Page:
51 years ago, if someone wanted to take transit from one side of Hamburg to the other, taking the subway to the commuter train to a bus, that person would have to pay three different fares to three different transit providers to make one trip. With the competition of the private automobile putting pressure on public transportation systems worldwide, the three biggest transit providers and the City of Hamburg decided to collaborate and form the Hamburger Public Transportation Association (Hamburger Verkehrsverbund – HVV). The goal was to provide a unified fare structure, a unified fare card, and a unified timetable. This is the first such Public Transportation Association in the world, spurring dozens more within Germany, Europe, and also the US.

Many urban residents in the US also shared the same problem, albeit until the 1930s or so. Streetcar and train lines were generally privately owned, and city governments granted these private companies rights to operate on certain streets (often through bribes, blackmail, and other nefarious means). The problem of transferring between different transit companies was often solved by local laws requiring free transfers. However, in the 1930s and 1940s many private transit companies went bankrupt due to competition with the private automobile and aging infrastructure that needed to be replaced. City governments usually consolidated transit lines under one semi-public entity (for example the Chicago Transit Authority [CTA]), that was responsible for both the transit provision and operations, as well as the financial authority, fare structuring, planning, and general politics of public transportation.

Today, there are many cities and regions with several, sometimes competing, transit providers and no regional entity that unites them. For example, in Chicago, the CTA, Metra commuter rail, and Pace suburban bus all fall under the funding umbrella of the Regional Transportation Authority. However, there are bitter fights just about every year for funding among the three providers. With regards to a unified system for passengers, the three providers began using the contactless Ventra system for passengers to pay for all three transit services (but only after the Illinois General Assembly mandated it) over the last several years. But due to the fact that a passenger pays based on distance on Metra, but to board CTA or Pace bus or train, the fare structure is not unified, and each provider decides for itself the fare and fare structure (see below).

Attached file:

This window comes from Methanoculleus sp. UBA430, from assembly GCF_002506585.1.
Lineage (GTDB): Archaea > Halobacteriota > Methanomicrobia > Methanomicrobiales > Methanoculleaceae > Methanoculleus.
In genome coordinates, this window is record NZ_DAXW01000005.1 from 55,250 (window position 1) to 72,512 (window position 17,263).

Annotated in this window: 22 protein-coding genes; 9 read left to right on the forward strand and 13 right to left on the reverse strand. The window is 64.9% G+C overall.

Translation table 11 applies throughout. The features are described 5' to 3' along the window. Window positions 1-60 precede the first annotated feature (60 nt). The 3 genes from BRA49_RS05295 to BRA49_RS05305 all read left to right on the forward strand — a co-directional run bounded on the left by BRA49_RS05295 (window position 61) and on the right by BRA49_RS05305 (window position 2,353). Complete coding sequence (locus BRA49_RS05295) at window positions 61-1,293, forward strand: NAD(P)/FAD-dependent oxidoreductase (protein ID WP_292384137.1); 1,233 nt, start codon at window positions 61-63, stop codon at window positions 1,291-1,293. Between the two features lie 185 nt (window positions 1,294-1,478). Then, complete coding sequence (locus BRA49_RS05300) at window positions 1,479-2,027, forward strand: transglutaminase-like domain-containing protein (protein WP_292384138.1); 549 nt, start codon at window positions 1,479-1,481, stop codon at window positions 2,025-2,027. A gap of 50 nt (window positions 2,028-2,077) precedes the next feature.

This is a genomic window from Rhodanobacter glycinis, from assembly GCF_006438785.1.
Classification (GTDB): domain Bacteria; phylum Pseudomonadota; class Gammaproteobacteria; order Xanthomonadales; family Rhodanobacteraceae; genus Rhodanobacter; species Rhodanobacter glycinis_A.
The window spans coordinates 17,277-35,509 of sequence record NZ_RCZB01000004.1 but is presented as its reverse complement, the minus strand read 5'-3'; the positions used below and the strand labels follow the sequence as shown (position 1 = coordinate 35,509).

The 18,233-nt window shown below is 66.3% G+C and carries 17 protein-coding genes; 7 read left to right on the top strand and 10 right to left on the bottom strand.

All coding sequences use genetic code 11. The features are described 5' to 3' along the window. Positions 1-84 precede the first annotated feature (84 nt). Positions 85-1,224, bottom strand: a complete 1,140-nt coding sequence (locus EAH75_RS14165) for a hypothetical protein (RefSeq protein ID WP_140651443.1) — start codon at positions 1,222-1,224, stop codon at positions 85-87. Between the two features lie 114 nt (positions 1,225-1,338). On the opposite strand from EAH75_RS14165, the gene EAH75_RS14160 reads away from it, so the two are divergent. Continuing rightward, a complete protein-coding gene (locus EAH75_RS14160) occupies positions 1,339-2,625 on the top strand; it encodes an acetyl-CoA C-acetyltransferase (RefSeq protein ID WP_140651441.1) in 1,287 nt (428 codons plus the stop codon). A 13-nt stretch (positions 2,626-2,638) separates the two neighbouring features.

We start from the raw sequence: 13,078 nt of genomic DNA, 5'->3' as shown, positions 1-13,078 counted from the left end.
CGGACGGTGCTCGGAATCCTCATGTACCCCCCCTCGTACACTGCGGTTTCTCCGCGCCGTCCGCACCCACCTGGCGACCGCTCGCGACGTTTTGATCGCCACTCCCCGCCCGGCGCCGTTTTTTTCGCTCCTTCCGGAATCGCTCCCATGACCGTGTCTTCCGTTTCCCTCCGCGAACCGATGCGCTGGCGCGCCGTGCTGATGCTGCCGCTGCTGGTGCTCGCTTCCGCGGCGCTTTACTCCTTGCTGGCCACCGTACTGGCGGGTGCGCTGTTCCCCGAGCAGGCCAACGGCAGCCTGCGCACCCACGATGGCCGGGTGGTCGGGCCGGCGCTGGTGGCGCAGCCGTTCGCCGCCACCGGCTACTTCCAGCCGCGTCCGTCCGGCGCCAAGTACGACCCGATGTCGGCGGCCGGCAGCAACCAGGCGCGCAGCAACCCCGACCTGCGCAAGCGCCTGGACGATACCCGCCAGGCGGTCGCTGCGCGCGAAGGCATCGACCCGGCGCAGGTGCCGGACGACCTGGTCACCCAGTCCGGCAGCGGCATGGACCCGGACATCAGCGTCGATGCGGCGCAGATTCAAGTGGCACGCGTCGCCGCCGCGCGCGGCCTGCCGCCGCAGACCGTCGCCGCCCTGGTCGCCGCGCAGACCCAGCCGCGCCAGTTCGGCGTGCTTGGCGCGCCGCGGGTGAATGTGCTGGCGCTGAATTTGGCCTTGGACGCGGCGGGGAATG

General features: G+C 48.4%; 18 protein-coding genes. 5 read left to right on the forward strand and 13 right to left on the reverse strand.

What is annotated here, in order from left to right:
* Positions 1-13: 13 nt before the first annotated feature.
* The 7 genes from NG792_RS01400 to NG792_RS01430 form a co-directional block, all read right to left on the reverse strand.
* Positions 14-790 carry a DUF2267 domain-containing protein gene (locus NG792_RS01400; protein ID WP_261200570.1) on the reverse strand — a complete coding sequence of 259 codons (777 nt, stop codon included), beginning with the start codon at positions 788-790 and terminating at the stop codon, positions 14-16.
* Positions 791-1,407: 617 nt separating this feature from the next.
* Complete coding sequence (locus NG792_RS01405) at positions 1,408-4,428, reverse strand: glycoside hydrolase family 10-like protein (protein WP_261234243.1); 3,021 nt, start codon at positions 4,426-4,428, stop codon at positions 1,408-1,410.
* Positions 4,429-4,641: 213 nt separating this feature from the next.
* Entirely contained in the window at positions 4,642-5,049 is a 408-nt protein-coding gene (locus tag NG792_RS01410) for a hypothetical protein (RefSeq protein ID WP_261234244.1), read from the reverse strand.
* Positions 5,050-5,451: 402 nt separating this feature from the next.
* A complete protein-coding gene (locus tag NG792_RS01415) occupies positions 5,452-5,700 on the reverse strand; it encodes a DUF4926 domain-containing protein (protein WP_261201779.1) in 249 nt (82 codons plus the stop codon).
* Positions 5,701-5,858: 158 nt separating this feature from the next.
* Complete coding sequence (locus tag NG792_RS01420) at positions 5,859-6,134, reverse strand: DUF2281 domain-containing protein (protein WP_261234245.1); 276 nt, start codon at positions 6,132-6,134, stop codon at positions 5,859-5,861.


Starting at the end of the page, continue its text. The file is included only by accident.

CTA Fares
CTA Fare Structure. Source: CTA
Pace Fares
Pace Suburban Bus Fare Structure. Source: Pace
Metra fares
Metra Commuter Rail Fare Structure and Example of Zone Clarifications. Source: Metra

In Hamburg, the fare is the same regardless of the provider or how many transfers, and only depends on the locations of the origin and destination based on the (extremely precise and sometimes incomprehensible) ring and zone structure. The basic ticket is for the blue A and B rings (Grossbereich) in the center (See Map Below). Then, depending on how many rings, the price rises. For more local trips, there are short and close tickets, and tickets based on zones, especially for the outer, rural areas. (Most passengers use daily, monthly, or annual passes.) But despite how complicated this sounds, with a basic Grossbereich ticket a passenger can travel anywhere within the city limits of Hamburg (plus some) on any mode, be it local bus, commuter train, ferry, subway, or any combination of those, no matter which transit provider one rides with. It should also be noted that Hamburg, like most of Germany, uses a proof-of-payment fare system, so that officials can verify that a passenger has indeed paid to be in a specific zone. This is in contrast to most US systems (like Chicago), where a passenger simply pays to enter the system or vehicle, no matter how far one rides. Therefore, some of this would not be transferrable to many contexts in the US.